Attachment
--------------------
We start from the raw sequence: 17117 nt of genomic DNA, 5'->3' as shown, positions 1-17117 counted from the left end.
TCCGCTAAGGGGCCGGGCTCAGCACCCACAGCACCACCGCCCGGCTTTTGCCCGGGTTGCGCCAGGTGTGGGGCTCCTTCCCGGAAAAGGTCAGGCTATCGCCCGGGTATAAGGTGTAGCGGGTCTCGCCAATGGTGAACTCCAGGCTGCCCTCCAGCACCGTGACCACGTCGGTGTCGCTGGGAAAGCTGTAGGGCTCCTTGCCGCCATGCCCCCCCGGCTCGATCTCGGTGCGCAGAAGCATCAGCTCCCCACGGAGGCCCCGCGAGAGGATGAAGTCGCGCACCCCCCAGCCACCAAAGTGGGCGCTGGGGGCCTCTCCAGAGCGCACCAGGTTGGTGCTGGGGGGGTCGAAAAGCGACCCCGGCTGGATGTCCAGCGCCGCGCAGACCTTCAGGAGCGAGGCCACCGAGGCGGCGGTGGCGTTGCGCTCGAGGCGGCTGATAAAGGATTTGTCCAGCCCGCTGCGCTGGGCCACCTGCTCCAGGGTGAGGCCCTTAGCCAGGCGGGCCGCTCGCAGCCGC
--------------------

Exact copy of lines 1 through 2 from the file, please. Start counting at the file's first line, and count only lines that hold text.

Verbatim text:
We start from the raw sequence: 17117 nt of genomic DNA, 5'->3' as shown, positions 1-17117 counted from the left end.
TCCGCTAAGGGGCCGGGCTCAGCACCCACAGCACCACCGCCCGGCTTTTGCCCGGGTTGCGCCAGGTGTGGGGCTCCTTCCCGGAAAAGGTCAGGCTATCGCCCGGGTATAAGGTGTAGCGGGTCTCGCCAATGGTGAACTCCAGGCTGCCCTCCAGCACCGTGACCACGTCGGTGTCGCTGGGAAAGCTGTAGGGCTCCTTGCCGCCATGCCCCCCCGGCTCGATCTCGGTGCGCAGAAGCATCAGCTCCCCACGGAGGCCCCGCGAGAGGATGAAGTCGCGCACCCCCCAGCCACCAAAGTGGGCGCTGGGGGCCTCTCCAGAGCGCACCAGGTTGGTGCTGGGGGGGTCGAAAAGCGACCCCGGCTGGATGTCCAGCGCCGCGCAGACCTTCAGGAGCGAGGCCACCGAGGCGGCGGTGGCGTTGCGCTCGAGGCGGCTGATAAAGGATTTGTCCAGCCCGCTGCGCTGGGCCACCTGCTCCAGGGTGAGGCCCTTAGCCAGGCGGGCCGCTCGCAGCCGC